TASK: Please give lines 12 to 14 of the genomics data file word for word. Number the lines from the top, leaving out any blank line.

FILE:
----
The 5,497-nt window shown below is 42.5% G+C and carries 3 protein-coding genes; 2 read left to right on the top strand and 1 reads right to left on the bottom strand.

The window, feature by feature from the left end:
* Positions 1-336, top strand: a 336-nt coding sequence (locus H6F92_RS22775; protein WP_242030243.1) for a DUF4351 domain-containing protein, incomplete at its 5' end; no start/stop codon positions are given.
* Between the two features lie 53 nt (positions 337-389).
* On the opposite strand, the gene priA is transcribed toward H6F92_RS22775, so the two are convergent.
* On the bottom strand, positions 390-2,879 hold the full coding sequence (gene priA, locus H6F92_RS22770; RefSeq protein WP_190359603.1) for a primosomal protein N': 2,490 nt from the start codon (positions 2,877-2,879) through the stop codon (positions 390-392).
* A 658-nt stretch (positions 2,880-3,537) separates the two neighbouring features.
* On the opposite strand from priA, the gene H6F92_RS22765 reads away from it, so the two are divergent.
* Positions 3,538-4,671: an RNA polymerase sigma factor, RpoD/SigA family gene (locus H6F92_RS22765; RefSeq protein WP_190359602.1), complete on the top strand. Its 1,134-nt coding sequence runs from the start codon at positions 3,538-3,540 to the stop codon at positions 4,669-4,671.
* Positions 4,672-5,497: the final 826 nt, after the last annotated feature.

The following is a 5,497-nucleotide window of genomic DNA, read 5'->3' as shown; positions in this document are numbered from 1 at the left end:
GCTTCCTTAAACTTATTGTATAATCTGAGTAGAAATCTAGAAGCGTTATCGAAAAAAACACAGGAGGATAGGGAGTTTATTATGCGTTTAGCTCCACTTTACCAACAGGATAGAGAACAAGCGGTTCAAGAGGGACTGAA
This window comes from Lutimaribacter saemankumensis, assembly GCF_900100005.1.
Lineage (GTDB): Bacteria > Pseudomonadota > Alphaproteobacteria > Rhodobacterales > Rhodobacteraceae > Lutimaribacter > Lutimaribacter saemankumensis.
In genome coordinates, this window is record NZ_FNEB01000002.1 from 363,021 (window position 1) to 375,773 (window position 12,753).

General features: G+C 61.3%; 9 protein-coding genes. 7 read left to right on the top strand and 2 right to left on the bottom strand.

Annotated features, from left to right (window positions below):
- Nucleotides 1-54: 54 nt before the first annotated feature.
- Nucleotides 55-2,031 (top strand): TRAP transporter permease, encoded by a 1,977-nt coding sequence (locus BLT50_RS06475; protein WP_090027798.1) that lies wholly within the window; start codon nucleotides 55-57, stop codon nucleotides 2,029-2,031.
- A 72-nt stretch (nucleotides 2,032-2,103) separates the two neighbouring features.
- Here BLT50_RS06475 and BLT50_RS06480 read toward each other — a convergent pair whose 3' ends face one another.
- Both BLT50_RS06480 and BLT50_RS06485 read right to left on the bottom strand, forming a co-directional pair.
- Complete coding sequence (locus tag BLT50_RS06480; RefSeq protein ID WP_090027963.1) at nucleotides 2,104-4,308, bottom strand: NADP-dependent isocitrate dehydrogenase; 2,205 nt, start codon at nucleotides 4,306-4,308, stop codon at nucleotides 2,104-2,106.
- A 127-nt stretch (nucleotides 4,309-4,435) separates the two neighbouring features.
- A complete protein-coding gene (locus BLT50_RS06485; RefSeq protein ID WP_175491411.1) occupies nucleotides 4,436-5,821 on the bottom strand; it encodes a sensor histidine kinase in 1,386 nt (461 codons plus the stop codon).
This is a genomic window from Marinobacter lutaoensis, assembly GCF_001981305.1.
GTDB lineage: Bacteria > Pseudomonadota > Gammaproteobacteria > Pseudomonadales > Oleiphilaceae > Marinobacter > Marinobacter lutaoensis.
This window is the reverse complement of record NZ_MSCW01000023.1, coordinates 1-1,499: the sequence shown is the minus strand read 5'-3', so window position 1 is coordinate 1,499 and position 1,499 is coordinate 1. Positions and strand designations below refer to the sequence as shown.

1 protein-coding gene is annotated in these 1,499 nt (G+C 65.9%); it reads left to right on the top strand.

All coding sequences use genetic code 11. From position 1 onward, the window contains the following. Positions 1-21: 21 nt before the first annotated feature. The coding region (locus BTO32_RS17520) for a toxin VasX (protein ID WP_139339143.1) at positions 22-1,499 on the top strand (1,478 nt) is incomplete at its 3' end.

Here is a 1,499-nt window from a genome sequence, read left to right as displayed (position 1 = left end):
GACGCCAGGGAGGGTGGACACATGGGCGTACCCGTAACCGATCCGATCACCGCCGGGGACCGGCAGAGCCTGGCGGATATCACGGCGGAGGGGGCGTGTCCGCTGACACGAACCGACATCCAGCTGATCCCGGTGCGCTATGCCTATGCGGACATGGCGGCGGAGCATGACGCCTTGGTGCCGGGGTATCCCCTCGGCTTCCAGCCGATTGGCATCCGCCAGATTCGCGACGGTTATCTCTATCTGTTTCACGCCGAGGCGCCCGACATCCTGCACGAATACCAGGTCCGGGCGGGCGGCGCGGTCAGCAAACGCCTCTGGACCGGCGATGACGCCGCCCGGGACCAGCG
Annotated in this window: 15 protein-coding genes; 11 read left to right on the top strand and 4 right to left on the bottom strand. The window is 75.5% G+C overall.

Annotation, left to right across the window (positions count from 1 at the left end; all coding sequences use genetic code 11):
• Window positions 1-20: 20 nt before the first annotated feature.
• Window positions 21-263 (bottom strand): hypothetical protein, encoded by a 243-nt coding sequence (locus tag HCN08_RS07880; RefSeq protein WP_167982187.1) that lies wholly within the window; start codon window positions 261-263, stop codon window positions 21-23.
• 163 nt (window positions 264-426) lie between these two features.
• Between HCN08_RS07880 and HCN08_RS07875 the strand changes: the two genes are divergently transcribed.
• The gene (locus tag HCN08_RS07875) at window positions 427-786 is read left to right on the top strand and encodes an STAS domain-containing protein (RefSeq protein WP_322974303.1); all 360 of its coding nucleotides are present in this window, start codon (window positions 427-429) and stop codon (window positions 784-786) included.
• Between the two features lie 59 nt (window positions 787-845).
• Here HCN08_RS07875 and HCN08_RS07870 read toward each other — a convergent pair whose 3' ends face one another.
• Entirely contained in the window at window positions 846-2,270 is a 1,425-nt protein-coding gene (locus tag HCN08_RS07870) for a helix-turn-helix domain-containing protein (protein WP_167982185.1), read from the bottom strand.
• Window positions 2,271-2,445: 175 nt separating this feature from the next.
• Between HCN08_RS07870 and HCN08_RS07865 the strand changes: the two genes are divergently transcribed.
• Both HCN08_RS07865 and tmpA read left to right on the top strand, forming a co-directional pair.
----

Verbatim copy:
GCTTCCTTAAACTTATTGTATAATCTGAGTAGAAATCTAGAAGCGTTATCGAAAAAAACACAGGAGGATAGGGAGTTTATTATGCGTTTAGCTCCACTTTACCAACAGGATAGAGAACAAGCGGTTCAAGAGGGACTGAA
This window comes from Lutimaribacter saemankumensis, assembly GCF_900100005.1.
Lineage (GTDB): Bacteria > Pseudomonadota > Alphaproteobacteria > Rhodobacterales > Rhodobacteraceae > Lutimaribacter > Lutimaribacter saemankumensis.